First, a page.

Monday, July 28, 2008

My Stolent eBay Identity!


I awoke on Friday and decided I wanted to check out my ebay account. It had been 8 months since the last time I had tried, unsuccesfully, to log in. Well, to no big surprise, I still couldn't login. I sent myself a password reminder. It never came to my email address. I tried to reset my password. No luck. All the info had apparently been changed.

A few hours later and several excruciating and painful online chat sessions with ebay fraud, I finally had my account back. Someone had been selling goods, about $5,000/month in goods, in my good name. I felt violated. For real. Someone had been impersonating me. Even responding to emails with my name. Damn. They had access to my paypal account too. Fortunately, they didn't steal anything. At least not my knowledge.

I would have expected eBay to have been all over this. Starting an investigation or whatnot. Who was I kidding? Why would someone like ebay want to pursue this and make their site safe? Besides the obvious reasons. Ebay actually said they couldn't pursue anything on my behalf. That I had to file a police report and then the police would have to work with them. Ok...so I'll just do that. That shouldn't be too hard.

Well, I called my local PD and they wouldn't even file a report. They basically said there was nothing they could do since there was no monetary loss. And thus, most people would have let the trail die. But not me.

Damn. I had this guy's IP address, which at the very least linked back to a Comcast ISP in New Hampshire (24.63.46.106) - because he tried to reset the password last night and it sent me the IP address where the reset originated from. I had this guy's name or alleged name: Seybou (or Seybuo) Hamidou. I had his PO Box in New york: PO Box 59, New York, NY 10113. I even had his credit card attached to my account. But I couldn't see anything but the last four digits: 2009. That's a lot of info.

I searched through all of the exchanged messages from my account over the last month (since that's all they keep). I found a few tracking numbers from UPS and the USPS. And I knew he had a Discover card.

With all this information, you'd think it would be easy. So I did some more research. I filed a complaint with the FTC and with IC3 (the FBI's identity theft complaint division). I also researched identity theft - and though I suffered no monetary loss, that didn't seem to matter. This is what I found:

Under federal criminal law, identity theft takes place when someone “knowingly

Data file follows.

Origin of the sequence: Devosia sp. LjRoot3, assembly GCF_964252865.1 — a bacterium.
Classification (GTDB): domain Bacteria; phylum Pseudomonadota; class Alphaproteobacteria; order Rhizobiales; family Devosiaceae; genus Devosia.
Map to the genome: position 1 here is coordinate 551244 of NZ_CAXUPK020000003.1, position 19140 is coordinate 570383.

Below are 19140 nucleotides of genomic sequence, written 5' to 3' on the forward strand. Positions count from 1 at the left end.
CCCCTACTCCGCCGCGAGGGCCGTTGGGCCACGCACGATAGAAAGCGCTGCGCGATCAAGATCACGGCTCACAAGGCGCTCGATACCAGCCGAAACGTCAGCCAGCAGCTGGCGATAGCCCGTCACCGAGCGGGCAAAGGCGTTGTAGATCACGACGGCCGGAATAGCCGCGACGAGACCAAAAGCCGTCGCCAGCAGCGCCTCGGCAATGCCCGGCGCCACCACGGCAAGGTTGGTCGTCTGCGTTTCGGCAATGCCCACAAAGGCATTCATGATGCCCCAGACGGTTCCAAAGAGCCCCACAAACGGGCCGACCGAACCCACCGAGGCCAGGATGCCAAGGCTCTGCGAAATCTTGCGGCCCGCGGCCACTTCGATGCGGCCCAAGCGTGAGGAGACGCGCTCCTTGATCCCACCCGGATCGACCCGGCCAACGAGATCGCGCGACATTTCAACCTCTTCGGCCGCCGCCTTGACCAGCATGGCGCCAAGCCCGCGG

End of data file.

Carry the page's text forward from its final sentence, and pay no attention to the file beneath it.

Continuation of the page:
transfers, possesses or uses, without lawful authority, a means of identification
of another person with the intent to commit, or to aid or abet, or in connection
with, any unlawful activity that constitutes a violation of federal law, or that
constitutes a felony under any applicable state or local law.” Under this definition, a name or Social Security number is considered a “means of identification.” So is a credit card number, cellular telephone electronicserial number, or any other piece of information that may be used alone or in conjunction with other information to identify a specific individual.


Now that I was equipped with some knowledge, I went back to the police department and filed a police report, which they finally took. Now I need to wait to hear from the detective and hopefully they'll actually do something. I'm not really holding out hope...so I'm working on tracking this dude down myself. You'd think that they'd make it easy to go after criminals. But it's not. With all the hoops I'm having to jump through and the research I'm having to do on my own, it's no wonder that most e-criminals never get caught. I mean, what the hell?

I'll keep you posted. I've included all the information I have on this guy. Feel free to track him down. If you live in NY. Stake that PO Box out. That would rule.

6 comments:

Mocha said...

I really admire your persistent to do this research on your own. I don't believe that the police didn't want to take your case simply because there was no monetary loss. The police probably had no idea where to start, what information they need in this type of cyber crime.

Anonymous said...

You can file a lawsuit against a John Doe (yourself although it will cost you court fees) in civil court. Then subpoena the IP address used to log into your account from Ebay. You can then subpoena the account holders identity (from Verizon, Comcast, Time Warner, ISP) into court record. Then at that point John Doe becomes a real name. Then you sue them for actual damages (damage to your online business and fees incurred), also pain and suffering (punitive damages). I suspect it will be easier to work things out with Ebay out of court.

Anonymous said...

By the way, the graphic you used for this blog entry may fall into "fair use" under copyright law, however the parody brings rise to a defamation suit from Ebay. To suggest that Romainians suck the blood from Ebay may hurt Ebay's business, as such open you up to lawsuit. Be careful Lefty

Anonymous said...

One more comment. Since you have his PO Box number, you could subpoena USPS for his identity. You need valid identification to open up a PO Box. If you have time to play in court, this would be a fun internet law exercise. Note, I don't think small claims court allows you to subpoena this evidence building up to trial. You will need to do this in county court.

Geoff said...

Yea I was wondering why you were reselling navigation systems rather than the usual jackets and vests!

Timothy said...

All I'd like to know is why on earth he would want to sell stuff under your name? Why not establish a name for himself when he's going to be moving $5k a month? I mean if he was based overseas I guess I get it but he was right here in the US. Makes no sense to me.